Pollinators, Bees and Butterflies: Butterfly/Moth Habitat/Feeder - Interactive
Made from solid FSC certified timber, this product, designed for butterflies and moths combines both a feeder and habitat for roosting and hibernating. The attractively shaped 'butterfly' carcass, which is suitable for hanging or seating, features retractable feed trays on either side and a removable central hibernating cassette (allows easy inspection). Each tray has a special ‘flower attractor’ utilising an easy-clean flexible plastic cup and a painted flower pattern which uses specialist ultra-violet attractor paint. When attracting butterflies, the trays are suitable for either a nectar solution or can be filled with fruit. When not in use the feed trays can be rotated within the main carcass or during the winter period can be used to provide greater insulation. The removable cassette, which simply lifts out can be easily removed for inspection and /or monitoring.
An attractive and interesting product suitable for any wildlife garden.
Site the box in a warm sheltered position, out of prevailing winds, ideally to catch the morning sun. Use butterfly food and/or fruit to fill the pots.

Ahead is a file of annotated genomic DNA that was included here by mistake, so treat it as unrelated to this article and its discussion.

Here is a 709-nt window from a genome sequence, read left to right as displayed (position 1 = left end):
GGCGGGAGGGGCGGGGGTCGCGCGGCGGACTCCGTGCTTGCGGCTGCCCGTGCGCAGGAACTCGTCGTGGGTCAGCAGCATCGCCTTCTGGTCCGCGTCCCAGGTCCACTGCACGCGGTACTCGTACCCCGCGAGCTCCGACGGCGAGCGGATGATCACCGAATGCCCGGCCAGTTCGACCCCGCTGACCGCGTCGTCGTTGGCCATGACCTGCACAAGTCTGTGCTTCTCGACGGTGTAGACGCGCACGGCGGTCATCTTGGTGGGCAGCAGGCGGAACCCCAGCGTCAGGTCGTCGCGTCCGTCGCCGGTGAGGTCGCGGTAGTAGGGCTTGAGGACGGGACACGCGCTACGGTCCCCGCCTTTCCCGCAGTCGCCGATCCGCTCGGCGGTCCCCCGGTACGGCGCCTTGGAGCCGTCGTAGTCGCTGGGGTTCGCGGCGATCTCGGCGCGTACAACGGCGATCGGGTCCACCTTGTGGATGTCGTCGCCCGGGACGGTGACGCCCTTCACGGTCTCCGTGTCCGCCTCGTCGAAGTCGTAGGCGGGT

Educational, interactive, made from durable FSC timber, feeder and habitat, utilises special attractive ultra-violet paint coatings
Why have a Butterfly/Bee Nectar Feeder in the garden?
Aside from attracting these elegant insects simply for their beauty, by keeping a butterfly/bee nectar feeder, you can encourage butterflies (and bees) to visit and linger in your garden and benefit the pollination of plantlife in the surrounding area.
Butterflies are the second largest group of pollinators after bees. However, as each type of butterfly depends on different plants and places such as woodlands, hedgerows and gardens, they can be a good and early indicator of the health of these particular ecosystems.
Most butterflies prefer plants that are pink, red, purple or yellow. Favourite plants include; buddleia, lavender, sedum, Echinacea and sweet William.
Why have a Bumble Bee Nester in the garden?
Separate from common farmed Honey bees, bumble bees have a vital role in the plant pollination process, both in ornamental and food production roles. However, bees worldwide are in decline and their habitats are under threat from loss of habitat, intensive agriculture, development and indiscriminate use of pesticides and herbicides.
By offering Solitary bees a home in a safe and protected environment, you can make a really practical and potentially species saving contribution to conservation and biodiversity whilst benefiting the pollination of plantlife in the surrounding area.